Which is a rather long way of saying that just following scripture is not as easy as many people would like to think.

So how do you know? How do you know when you’re standing up for what’s good and obeying God’s authority or just standing up for what you think is good and simply obeying your own?

It’s really not an easy question to answer. I would think the next best place to look for answers would be an honest examination of yourself and your intentions. I think you need to ask yourself: are you speaking your truth with love?

Are you seeking to help or harm, enlighten or shame, lift up or grind down those who disagree with you? Are you using your power to impose your will upon others or are you using your voice to empower those who can’t speak for themselves?

I think intentions count for a lot, but even as I say that I also know that my intentions, even 20 years ago, were good. I may have hurt people back then, but I know, at least in my own mind that as awful as this might sound, I thought I was hurting them for the right reasons.

As I looked over at the protesting Christians the other night at the Academy of Music I couldn’t just dismiss them as backward or bigoted. I actually think they were as sincere as I was; that as diametrically opposed as our messaging may have been, that they too were operating out of love for the world and hope for the future.

We have very different ways of showing that love and the future we are hoping for is dramatically different, but somewhere underneath all our disagreements, there was still love and hope at work.

I guess what I’m trying to say is that I can respect the intentions of a person while still fundamentally disagreeing with their ideals and their behavior, which brings us right back to square one.

How do you know? How do we know if we’re speaking for God or just speaking for ourselves?

As you can hear, I‘ve been thinking about this all week and honestly, I think the real answer is…you don’t. Not always. Not completely.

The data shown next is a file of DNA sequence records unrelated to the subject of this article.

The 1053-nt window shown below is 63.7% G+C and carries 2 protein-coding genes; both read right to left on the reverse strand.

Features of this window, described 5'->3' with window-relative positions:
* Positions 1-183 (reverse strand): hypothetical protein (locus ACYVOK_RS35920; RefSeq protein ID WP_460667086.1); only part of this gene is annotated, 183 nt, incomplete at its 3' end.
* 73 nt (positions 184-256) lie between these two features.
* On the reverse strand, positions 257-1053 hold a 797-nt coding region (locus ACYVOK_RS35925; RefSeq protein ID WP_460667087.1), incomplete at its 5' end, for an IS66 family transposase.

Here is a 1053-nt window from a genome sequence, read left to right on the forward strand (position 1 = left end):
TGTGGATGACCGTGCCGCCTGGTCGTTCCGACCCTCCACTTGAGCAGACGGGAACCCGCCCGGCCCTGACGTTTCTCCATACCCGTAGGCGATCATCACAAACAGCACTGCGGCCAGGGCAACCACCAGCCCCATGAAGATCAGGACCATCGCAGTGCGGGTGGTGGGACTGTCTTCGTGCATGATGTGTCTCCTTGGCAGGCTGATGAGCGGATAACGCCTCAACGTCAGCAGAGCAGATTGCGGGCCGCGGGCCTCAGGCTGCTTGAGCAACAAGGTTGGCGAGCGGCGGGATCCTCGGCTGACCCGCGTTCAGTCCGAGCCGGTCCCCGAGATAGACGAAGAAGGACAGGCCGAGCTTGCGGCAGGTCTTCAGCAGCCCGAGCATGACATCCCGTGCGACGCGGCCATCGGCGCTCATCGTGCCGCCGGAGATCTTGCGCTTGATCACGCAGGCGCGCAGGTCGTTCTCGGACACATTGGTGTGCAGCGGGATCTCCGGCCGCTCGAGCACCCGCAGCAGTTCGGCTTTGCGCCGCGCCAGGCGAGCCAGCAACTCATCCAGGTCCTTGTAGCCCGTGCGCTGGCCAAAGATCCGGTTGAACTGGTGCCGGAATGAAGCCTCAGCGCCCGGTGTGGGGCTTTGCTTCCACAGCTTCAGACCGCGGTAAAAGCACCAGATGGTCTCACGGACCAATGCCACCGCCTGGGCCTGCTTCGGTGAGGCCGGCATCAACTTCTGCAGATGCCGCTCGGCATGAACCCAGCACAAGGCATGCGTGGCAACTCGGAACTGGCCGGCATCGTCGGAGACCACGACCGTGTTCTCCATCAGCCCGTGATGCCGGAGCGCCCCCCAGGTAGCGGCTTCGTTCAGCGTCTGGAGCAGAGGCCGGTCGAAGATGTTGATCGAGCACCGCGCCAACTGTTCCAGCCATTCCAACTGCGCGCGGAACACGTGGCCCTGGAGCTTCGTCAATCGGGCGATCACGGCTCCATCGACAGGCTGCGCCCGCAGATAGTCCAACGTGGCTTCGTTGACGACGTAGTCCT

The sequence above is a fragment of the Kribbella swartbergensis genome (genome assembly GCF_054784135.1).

I still believe we, like Peter and the apostles, are called to speak our truth and speak it boldly, but when we do, we need to speak it with humility as well; with grace and kindness attending our every word and action.

Like Peter we need to search the scriptures and search our hearts with equal diligence, never failing to ask ourselves why we’re doing what we are doing?

Are we using our voice, our energy, and our power to invite people into the life Christ offers, extend the forgiveness he brings, and demonstrate his unfailing grace?

Or are we simply using our voice to shame those with whom we disagree, burn those whom we disdain, and make ourselves feel superior? Jesus didn’t do that, nor did Peter, and neither, my friends, should we.

We can’t always know when we’re right, truly right. All we can do is step out in good faith, recognizing that to do so is just that…an act of faith.

The truth is that for all your knowledge and understanding and good intentions, you can stand up and speak out, be completely sure of yourself and completely wrong. You won’t know for sure until, like Thomas, you stand before your risen Lord.

So till then, err, if you must, on the side of your Lord, a savior who took us at our very worst and still returned to us with his very best.  Be willing, like he was, always willing to give those “other” people the benefit of the doubt, to see beneath their behavior and their rhetoric, and find a way to love them in spite of it all.  Be open to the possibility that even the hardest heart can change.  And be ready to listen and give an account for the hope that is in you, a hope you have because Christ loved you first and is counting on you to love others just the same.

Let us pray: O Lord, grant us the grace to act with the boldness and conviction of Peter and the Apostles while still sharing in the mind of Christ, who being in very nature God, with all the powers of the universe at his beck and call, still came among us to serve rather than be served, to love rather than be loved, to be in every way an instrument of your peace. Grant us the grace and the discernment to speak the truth in love, as did he while he walked amongst us, that the world might be changed by your truth and come to know your love on every way. Amen